Week 14 – Multiplying and Dividing Rational Expressions

This week we learned how to multiply and divide rational expressions, which are much simpler than adding and subtracting.

It’s easiest to explain how to do the question as an example so,

e.x. \frac{x+2}{(x-4)(x+3)}*\frac{3(x-4)}{2x(x+2)}

When multiplying and dividing, you can cancel out expressions that are in both the numerator and denominator. In this case: (x+2) and (x-4)

After doing this, your equation should look like \frac{3}{2x(x+3)}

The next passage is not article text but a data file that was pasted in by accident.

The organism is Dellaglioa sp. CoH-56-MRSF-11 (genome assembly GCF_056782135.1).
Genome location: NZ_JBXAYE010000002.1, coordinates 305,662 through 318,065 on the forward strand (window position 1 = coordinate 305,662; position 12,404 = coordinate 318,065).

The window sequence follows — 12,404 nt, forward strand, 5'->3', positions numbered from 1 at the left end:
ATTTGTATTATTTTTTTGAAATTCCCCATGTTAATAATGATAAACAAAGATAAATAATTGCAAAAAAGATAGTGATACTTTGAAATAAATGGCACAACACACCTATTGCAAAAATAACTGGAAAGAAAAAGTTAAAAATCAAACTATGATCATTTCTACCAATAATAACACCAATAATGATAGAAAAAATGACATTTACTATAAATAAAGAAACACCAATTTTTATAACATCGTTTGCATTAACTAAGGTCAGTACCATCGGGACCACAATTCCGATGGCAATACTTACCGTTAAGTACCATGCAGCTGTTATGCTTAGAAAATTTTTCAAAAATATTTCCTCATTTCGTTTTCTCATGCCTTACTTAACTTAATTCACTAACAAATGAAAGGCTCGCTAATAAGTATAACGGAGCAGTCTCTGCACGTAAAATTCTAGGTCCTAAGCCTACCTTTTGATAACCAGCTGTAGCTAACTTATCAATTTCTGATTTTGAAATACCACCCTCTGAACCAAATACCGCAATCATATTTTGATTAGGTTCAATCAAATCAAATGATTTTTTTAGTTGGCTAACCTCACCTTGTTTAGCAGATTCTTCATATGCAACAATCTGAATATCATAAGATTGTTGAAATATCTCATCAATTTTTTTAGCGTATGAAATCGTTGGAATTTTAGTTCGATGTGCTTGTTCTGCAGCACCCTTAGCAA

Because you can’t factor the expression anymore, that’s as far as it can be simplified.

Another thing to always do with expressions is label your restrictions. In this case, the restrictions are number that can’t be used in the place of variable “x” that would cause the denominator to become 0.

For this equation x cannot equal 4, -3, 0, -2

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